Monday, March 9, 2009

Special Forces and Navy Turning the Tide

By Sanjeewa Karunaratne

If you want to defeat a terrorist organization, talk in a language they understand as done by the Sri Lankan government. In civility, it is difficult and seems “war time excess” or even as a violation of “human rights,” of course, scores of innocents daily killed by suicide attacks may not come within the purview of “human rights,” according to some experts. But desperate times call for desperate measures. It is ludicrous for countries harnessing terrorist’s supports to advocate peaceful settlements with single-minded terrorists, who would neither settle nor compromise. SL Government with over twenty five years of experience in warfare understood this simple fact and met eye-to-eye with the LTTE. This is a story about two innovative military tactics that changed the course of the civil war in Sri Lanka.

The deployment of special forces (SF) units by the SL Army to attack the enemy within its territory created chaos in the insurgency. Confronted by an enemy adept at using terrain to mask movement thereby leaving conventional forces blind to their intentions, it was only natural that the military should create a capability to monitor and disrupt deep within the enemy-held territory. From saturation patrols along the de-facto LTTE-held border to near-suicide missions and compromised positions in the always dangerous LTTE heartland, these units unflinchingly “walk the razor’s edge” every day and has became one of the most respected and most feared illusive battalion in the history of the of the separatist war.

Infamously called the Deep Penetration Unit (DPU)—later reformed as the Mahasohon brigade, following a politically motivated exposure—mirrored terrorist’s strategies. When, in the other parts of the country, LTTE was freely eliminating Tamil and Sinhalese leadership, these small, highly-trained, heavily-armed squads took the war to terrorist’s backyard. LTTE leaders such as Charles (head of military intelligence), Amaran (deputy head of sea tigers), Shaker (head of air tigers), Nizaam (head of the LTTE’s Batticaloa-Amparai political wing) and Mano (eastern zone communications chief) were killed, while Balraj (deputy military commander of the LTTE who later died of a heart attack), S.P. Thamilchelvan (political wing chief who was later killed by a precision air strike) and Susai (head of sea tigers) escaped miraculously.

Success of the special forces was the single most reason LTTE resumed peace talks in 2002.

Change is taking place in the Sri Lankan Navy (SLN) as well. Two new units were created: the SBS (Special Boats Squadron) and the RABS (Rapid Action Boat Squadron). Theses are SLN’s elite forces, possessing high levels of physical fitness and advanced training in both land and sea warfare tactics.

New and improved SLN was no match for the LTTE’s sea tigers. In 2006, the SLN had 21 encounters with the Sea Tigers, with up to 30 craft on each side engaged in battles lasting up to 14 hours. A year later, number of encounters had fallen to 11; in 2008 just four encounters with the Sea Tigers were registered by the SLN.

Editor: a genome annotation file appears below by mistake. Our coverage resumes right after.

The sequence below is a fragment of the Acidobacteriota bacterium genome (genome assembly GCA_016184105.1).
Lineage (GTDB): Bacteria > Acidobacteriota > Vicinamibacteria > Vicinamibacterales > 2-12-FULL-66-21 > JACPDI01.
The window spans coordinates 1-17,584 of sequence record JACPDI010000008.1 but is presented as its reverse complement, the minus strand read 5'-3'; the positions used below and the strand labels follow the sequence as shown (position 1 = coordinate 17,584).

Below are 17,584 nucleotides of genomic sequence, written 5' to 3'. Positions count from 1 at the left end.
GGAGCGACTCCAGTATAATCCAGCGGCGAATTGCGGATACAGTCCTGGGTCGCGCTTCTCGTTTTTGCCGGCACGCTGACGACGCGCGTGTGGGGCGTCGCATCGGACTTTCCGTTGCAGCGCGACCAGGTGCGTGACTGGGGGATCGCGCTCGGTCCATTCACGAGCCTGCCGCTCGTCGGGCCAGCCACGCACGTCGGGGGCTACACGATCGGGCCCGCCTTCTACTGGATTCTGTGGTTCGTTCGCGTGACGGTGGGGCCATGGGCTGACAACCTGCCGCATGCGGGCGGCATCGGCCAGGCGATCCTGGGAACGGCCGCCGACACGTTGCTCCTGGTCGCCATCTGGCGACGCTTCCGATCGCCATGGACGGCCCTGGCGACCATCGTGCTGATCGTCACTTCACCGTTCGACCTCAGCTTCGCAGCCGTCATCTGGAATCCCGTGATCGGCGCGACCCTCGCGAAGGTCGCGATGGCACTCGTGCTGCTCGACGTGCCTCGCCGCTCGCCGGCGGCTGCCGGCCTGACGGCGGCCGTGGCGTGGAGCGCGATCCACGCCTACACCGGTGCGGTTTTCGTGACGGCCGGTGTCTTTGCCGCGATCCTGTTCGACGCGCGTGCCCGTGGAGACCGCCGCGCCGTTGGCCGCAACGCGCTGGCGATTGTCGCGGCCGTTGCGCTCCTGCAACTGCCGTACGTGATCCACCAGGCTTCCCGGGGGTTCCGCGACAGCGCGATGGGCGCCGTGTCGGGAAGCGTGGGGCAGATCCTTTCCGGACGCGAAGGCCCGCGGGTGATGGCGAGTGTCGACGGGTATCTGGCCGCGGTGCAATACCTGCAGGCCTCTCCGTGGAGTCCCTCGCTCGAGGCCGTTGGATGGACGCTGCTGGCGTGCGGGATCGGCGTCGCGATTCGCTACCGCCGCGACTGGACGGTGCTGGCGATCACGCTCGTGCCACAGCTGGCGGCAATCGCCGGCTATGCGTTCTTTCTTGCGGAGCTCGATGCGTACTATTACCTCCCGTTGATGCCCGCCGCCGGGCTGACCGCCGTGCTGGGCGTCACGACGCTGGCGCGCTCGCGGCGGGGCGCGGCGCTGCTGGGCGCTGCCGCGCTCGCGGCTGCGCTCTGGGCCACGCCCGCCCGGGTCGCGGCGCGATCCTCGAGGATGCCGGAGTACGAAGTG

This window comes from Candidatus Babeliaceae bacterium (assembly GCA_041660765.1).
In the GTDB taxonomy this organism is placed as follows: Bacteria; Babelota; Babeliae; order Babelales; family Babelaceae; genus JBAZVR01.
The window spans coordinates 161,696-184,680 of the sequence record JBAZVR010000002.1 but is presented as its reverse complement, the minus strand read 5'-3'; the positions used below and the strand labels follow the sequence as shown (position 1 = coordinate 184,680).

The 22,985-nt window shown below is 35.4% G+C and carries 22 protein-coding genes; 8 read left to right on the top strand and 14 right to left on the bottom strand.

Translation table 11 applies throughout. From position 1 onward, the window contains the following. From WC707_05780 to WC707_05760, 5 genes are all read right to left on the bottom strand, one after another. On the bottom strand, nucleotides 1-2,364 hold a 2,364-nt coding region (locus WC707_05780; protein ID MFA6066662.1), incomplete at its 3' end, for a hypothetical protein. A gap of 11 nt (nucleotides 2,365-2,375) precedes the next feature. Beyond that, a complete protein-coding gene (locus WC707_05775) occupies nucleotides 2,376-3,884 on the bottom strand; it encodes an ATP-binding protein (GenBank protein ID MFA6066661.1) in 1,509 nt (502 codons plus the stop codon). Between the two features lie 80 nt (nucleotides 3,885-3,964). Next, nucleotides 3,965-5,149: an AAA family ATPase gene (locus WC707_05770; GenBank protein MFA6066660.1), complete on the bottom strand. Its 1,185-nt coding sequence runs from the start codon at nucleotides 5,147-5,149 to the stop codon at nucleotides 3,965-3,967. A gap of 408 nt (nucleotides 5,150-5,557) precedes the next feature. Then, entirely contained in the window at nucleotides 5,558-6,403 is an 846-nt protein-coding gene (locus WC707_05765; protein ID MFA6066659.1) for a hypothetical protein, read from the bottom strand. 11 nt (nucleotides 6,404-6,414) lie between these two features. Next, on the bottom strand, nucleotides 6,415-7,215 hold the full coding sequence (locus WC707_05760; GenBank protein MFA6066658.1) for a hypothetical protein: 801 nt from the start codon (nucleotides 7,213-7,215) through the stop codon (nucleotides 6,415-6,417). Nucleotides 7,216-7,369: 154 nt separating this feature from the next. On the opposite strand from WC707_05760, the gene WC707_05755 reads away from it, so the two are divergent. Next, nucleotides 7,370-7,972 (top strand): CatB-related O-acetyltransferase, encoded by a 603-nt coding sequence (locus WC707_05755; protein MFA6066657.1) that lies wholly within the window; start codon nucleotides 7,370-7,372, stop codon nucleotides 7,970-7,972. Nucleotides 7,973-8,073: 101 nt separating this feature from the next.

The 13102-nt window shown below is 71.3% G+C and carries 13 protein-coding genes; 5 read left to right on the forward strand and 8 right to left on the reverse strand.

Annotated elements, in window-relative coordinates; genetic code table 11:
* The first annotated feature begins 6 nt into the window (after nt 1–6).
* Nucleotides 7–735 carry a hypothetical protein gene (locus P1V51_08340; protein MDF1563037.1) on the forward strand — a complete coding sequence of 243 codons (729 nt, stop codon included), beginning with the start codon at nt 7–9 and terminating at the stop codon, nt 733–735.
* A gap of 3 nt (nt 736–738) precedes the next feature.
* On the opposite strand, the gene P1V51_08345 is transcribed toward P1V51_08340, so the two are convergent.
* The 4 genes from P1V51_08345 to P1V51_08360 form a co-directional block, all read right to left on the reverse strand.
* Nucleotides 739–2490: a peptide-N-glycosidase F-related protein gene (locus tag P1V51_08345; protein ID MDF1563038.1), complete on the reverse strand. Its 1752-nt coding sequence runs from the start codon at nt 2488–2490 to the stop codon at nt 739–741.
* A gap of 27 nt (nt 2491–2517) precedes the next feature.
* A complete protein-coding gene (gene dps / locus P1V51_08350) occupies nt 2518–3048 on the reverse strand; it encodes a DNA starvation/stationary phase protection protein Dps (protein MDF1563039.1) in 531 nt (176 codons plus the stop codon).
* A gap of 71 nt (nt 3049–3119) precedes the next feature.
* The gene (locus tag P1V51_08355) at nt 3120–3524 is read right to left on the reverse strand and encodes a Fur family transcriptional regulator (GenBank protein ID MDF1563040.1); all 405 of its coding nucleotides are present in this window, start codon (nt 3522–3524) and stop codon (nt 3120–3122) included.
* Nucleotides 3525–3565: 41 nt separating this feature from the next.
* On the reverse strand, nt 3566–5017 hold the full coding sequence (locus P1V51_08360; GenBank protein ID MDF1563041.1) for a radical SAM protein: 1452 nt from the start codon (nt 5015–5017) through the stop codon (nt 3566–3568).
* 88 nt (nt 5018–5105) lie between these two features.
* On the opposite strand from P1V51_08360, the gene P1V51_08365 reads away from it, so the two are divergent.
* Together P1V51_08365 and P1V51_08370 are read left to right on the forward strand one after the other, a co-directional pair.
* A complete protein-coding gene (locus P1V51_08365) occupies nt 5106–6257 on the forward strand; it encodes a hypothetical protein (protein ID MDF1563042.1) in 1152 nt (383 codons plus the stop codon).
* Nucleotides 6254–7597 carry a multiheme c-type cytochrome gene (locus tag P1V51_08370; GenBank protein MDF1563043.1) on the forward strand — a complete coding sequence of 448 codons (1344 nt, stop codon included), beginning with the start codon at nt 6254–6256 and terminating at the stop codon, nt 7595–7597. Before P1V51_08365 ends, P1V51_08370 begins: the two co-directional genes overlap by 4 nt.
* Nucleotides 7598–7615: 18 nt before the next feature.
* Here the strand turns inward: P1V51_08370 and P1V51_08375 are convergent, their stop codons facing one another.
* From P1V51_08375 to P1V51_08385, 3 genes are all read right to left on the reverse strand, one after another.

The Small Boats Concept effectively copied the Sea Tigers’ asymmetric tactics (swarm tactics of overwhelming Dvoras by a fleet of smaller suicide boats), but on a much larger scale. The SLN started to use large numbers of small high-speed, heavily-armed inshore patrol craft (IPC) to outnumber the LTTE suicide boats and overwhelm them during battle. Hundreds of indigenously produced armed fiberglass IPCs have been built by the SLN within months to apply this strategy.

Although the Small Boats Concept proved essential in beating the Sea Tiger battle units along the coast of Sri Lanka, a significant quantity of military hardware was supplied to the LTTE by its floating warehouses—ships which had no name, national flag or port of registry. These ships loiter about 1,500–2,000 km from Sri Lanka and then advance to within 300–400 km of the coast to transfer armaments to LTTE-operated fishing trawlers, which were escorted by the Sea Tiger fighting cadres and suicide boats.

Using human and tactical intelligence, the SLN uncovered the locations of eight warehouse ships and engaged them using OPVs (Offshore Patrol Vessels) with improvised weapons. SLN destroyed the first warehouse ship on 17 September 2006, 120 nautical miles east of Sri Lanka. A further three warehouse ships were sunk in early 2007. Operations against the warehouse fleet culminated in a mission that saw an SLN force steam 1,620 nautical miles southeast, close to the Cocos Islands off the coasts of Australia and Indonesia, to destroy three ships on 10–11 September 2007 and a fourth ship, which had escaped the initial action, three weeks later on 7 October. SLN finally got rid of eight floating warehouses and eleven logistic trawler fleet maintained by the LTTE.

With the Small Boats Concept finding success in sea battles against the Sea Tigers, use of Dvora FAC (Fast Attack Crafts) squadrons to gain sea control and deployment of OPVs to attack warehouse ships, the SLN successfully outperformed the LTTE. Says Vice-Adm Karannagoda, “It was one of the major turning points of the war that has been going on for the last 30 years.”

We, as a nation, are grateful to the valiant soldiers of the Army Commando Regiments, Army Special Forces Regiments, the Navy Special Squadrons, the Air Force Special Force and the Police Special Task Force, who went on near-suicide missions to bring peace to the country. All of these are small organizations, full of carefully selected strong, well-trained and resilient men (and a few women) that delivered a serious blow to the LTTE.

Source: Jane’s Navy International

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